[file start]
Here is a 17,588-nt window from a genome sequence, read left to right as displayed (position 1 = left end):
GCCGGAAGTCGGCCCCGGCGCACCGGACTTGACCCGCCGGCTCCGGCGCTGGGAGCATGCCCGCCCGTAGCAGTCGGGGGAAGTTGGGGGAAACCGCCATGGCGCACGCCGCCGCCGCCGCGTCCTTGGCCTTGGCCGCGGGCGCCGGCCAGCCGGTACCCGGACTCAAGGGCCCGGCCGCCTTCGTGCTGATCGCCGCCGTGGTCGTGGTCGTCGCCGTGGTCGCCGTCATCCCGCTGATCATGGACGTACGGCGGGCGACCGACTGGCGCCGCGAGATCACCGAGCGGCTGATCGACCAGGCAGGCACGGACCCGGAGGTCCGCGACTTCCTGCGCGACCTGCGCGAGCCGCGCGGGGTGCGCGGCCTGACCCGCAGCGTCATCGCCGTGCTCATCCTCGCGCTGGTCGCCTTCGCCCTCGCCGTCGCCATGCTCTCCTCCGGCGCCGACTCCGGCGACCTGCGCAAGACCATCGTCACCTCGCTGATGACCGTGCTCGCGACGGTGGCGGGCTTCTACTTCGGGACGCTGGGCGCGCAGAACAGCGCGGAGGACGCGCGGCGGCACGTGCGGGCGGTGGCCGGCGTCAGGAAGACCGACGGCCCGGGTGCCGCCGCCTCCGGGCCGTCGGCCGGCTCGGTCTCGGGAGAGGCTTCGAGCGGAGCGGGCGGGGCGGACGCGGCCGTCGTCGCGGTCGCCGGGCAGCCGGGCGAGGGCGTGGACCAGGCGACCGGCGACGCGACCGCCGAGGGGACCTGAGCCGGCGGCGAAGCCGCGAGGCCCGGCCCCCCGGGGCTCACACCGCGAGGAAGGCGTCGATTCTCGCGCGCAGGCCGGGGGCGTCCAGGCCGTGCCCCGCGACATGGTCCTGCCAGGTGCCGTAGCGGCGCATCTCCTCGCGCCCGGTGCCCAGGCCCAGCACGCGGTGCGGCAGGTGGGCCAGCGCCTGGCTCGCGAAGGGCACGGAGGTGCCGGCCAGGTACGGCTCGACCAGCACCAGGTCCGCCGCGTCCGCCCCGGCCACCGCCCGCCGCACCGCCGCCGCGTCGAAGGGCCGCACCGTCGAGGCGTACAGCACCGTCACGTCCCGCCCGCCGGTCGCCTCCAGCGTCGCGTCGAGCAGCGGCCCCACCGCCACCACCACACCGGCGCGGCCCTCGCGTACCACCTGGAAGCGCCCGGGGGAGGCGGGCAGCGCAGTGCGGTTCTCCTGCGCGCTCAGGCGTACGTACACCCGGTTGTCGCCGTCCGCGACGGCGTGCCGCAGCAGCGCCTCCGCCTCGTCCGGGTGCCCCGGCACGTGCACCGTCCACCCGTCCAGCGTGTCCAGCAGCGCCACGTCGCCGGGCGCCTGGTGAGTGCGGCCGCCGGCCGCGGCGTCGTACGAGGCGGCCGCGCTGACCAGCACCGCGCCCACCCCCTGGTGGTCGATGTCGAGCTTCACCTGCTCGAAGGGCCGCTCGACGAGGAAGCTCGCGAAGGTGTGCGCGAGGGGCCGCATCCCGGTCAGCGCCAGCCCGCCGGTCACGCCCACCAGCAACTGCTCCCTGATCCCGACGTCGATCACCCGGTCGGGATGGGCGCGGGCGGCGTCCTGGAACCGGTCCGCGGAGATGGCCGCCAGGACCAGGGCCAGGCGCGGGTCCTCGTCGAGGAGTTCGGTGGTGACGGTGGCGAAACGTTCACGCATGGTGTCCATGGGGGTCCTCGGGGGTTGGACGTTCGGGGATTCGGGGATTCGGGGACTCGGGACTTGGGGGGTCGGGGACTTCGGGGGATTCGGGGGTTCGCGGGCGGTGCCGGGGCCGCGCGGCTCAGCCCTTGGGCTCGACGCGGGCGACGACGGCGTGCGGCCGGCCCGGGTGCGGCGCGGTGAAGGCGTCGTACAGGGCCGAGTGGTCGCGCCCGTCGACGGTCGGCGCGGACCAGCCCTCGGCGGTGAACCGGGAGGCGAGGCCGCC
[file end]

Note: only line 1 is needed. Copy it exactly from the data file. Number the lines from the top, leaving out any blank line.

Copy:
Here is a 17,588-nt window from a genome sequence, read left to right as displayed (position 1 = left end):